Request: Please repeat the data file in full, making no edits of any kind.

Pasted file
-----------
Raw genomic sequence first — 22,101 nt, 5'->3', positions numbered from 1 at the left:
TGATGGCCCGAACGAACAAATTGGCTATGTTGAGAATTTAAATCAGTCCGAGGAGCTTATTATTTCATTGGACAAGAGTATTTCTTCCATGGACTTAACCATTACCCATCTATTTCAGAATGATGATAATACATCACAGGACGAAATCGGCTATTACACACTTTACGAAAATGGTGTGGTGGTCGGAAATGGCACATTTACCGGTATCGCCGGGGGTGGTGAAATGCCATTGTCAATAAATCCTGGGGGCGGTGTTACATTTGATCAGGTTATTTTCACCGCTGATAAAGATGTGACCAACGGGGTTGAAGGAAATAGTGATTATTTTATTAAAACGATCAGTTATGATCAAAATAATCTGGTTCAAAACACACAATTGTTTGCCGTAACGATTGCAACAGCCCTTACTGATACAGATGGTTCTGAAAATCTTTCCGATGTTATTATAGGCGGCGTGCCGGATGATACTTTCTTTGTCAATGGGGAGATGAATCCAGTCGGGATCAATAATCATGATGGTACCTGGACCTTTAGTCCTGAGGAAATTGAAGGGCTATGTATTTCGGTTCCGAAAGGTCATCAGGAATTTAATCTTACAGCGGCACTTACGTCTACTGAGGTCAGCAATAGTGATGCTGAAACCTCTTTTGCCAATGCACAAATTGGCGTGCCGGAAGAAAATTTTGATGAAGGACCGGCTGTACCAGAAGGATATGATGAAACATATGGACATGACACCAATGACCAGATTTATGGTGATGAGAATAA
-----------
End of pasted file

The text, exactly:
Raw genomic sequence first — 22,101 nt, 5'->3', positions numbered from 1 at the left:
TGATGGCCCGAACGAACAAATTGGCTATGTTGAGAATTTAAATCAGTCCGAGGAGCTTATTATTTCATTGGACAAGAGTATTTCTTCCATGGACTTAACCATTACCCATCTATTTCAGAATGATGATAATACATCACAGGACGAAATCGGCTATTACACACTTTACGAAAATGGTGTGGTGGTCGGAAATGGCACATTTACCGGTATCGCCGGGGGTGGTGAAATGCCATTGTCAATAAATCCTGGGGGCGGTGTTACATTTGATCAGGTTATTTTCACCGCTGATAAAGATGTGACCAACGGGGTTGAAGGAAATAGTGATTATTTTATTAAAACGATCAGTTATGATCAAAATAATCTGGTTCAAAACACACAATTGTTTGCCGTAACGATTGCAACAGCCCTTACTGATACAGATGGTTCTGAAAATCTTTCCGATGTTATTATAGGCGGCGTGCCGGATGATACTTTCTTTGTCAATGGGGAGATGAATCCAGTCGGGATCAATAATCATGATGGTACCTGGACCTTTAGTCCTGAGGAAATTGAAGGGCTATGTATTTCGGTTCCGAAAGGTCATCAGGAATTTAATCTTACAGCGGCACTTACGTCTACTGAGGTCAGCAATAGTGATGCTGAAACCTCTTTTGCCAATGCACAAATTGGCGTGCCGGAAGAAAATTTTGATGAAGGACCGGCTGTACCAGAAGGATATGATGAAACATATGGACATGACACCAATGACCAGATTTATGGTGATGAGAATAA